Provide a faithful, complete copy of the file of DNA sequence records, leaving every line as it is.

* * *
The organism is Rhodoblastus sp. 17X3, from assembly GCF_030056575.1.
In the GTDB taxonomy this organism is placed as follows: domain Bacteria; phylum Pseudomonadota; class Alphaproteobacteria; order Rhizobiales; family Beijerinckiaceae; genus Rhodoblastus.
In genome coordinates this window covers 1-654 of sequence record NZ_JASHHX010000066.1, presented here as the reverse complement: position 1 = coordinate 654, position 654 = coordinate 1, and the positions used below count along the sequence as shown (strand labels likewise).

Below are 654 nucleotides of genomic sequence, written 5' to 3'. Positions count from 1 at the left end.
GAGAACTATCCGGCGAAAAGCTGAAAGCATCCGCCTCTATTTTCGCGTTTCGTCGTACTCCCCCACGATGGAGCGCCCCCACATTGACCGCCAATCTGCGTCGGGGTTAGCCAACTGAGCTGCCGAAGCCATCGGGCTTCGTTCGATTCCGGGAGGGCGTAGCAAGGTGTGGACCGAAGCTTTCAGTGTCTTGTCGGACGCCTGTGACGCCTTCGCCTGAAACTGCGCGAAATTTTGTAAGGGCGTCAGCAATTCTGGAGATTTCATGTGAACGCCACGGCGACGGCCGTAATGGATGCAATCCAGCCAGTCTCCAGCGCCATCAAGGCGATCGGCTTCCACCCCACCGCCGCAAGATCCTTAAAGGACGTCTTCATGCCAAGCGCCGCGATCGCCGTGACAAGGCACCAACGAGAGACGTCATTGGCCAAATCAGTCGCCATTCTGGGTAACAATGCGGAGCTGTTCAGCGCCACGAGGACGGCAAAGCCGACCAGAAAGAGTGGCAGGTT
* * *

The organism is Rhodoblastus sp. 17X3, from assembly GCF_030056575.1.
In the GTDB taxonomy this organism is placed as follows: domain Bacteria; phylum Pseudomonadota; class Alphaproteobacteria; order Rhizobiales; family Beijerinckiaceae; genus Rhodoblastus.
In genome coordinates this window covers 1-654 of sequence record NZ_JASHHX010000066.1, presented here as the reverse complement: position 1 = coordinate 654, position 654 = coordinate 1, and the positions used below count along the sequence as shown (strand labels likewise).

Below are 654 nucleotides of genomic sequence, written 5' to 3'. Positions count from 1 at the left end.
GAGAACTATCCGGCGAAAAGCTGAAAGCATCCGCCTCTATTTTCGCGTTTCGTCGTACTCCCCCACGATGGAGCGCCCCCACATTGACCGCCAATCTGCGTCGGGGTTAGCCAACTGAGCTGCCGAAGCCATCGGGCTTCGTTCGATTCCGGGAGGGCGTAGCAAGGTGTGGACCGAAGCTTTCAGTGTCTTGTCGGACGCCTGTGACGCCTTCGCCTGAAACTGCGCGAAATTTTGTAAGGGCGTCAGCAATTCTGGAGATTTCATGTGAACGCCACGGCGACGGCCGTAATGGATGCAATCCAGCCAGTCTCCAGCGCCATCAAGGCGATCGGCTTCCACCCCACCGCCGCAAGATCCTTAAAGGACGTCTTCATGCCAAGCGCCGCGATCGCCGTGACAAGGCACCAACGAGAGACGTCATTGGCCAAATCAGTCGCCATTCTGGGTAACAATGCGGAGCTGTTCAGCGCCACGAGGACGGCAAAGCCGACCAGAAAGAGTGGCAGGTT